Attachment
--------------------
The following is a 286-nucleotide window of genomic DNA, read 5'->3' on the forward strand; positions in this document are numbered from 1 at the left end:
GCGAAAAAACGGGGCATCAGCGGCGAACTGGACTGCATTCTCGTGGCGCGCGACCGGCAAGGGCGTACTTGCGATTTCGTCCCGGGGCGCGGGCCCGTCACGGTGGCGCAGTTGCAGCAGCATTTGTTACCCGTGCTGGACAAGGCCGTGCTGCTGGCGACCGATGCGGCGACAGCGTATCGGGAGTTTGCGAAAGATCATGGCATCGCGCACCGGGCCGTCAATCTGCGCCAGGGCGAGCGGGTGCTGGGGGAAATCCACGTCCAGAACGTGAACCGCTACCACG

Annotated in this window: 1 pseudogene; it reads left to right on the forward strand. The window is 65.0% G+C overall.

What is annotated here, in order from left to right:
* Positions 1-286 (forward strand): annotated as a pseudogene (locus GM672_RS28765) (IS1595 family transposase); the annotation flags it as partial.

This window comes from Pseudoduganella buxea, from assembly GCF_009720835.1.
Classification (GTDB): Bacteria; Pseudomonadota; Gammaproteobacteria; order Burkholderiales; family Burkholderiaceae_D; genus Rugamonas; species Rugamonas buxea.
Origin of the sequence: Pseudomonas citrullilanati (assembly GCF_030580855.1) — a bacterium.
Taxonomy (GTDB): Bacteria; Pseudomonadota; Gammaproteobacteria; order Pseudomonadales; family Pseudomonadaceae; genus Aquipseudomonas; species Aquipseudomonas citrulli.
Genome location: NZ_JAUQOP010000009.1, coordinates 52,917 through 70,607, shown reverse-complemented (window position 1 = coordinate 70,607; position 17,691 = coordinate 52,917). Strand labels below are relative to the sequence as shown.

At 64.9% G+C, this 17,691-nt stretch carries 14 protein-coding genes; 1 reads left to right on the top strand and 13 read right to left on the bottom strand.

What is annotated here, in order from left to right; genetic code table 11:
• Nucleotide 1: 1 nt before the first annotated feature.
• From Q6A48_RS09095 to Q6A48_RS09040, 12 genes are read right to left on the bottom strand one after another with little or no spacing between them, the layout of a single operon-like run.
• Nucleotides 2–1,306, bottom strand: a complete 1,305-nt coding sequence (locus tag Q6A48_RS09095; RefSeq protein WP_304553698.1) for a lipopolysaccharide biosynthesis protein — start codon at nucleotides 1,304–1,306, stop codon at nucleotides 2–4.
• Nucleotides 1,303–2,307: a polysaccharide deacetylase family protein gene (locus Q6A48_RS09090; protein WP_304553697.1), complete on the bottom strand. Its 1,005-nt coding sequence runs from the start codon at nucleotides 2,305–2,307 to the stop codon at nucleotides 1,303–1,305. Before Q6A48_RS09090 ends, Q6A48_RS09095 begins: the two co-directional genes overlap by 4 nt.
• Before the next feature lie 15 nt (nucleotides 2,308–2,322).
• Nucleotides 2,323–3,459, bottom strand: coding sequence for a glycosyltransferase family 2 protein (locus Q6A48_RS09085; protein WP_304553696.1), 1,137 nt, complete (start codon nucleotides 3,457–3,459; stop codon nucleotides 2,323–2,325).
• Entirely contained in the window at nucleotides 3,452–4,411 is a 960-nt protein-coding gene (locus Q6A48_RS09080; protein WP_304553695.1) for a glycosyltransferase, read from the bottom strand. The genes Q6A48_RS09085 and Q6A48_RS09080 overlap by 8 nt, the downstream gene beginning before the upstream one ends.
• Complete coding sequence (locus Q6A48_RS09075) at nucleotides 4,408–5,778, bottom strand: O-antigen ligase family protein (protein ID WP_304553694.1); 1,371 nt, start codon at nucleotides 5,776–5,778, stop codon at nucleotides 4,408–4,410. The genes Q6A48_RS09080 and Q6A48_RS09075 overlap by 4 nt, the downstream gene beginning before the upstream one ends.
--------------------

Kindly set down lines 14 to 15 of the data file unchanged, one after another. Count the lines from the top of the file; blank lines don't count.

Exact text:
• From Q6A48_RS09095 to Q6A48_RS09040, 12 genes are read right to left on the bottom strand one after another with little or no spacing between them, the layout of a single operon-like run.
• Nucleotides 2–1,306, bottom strand: a complete 1,305-nt coding sequence (locus tag Q6A48_RS09095; RefSeq protein WP_304553698.1) for a lipopolysaccharide biosynthesis protein — start codon at nucleotides 1,304–1,306, stop codon at nucleotides 2–4.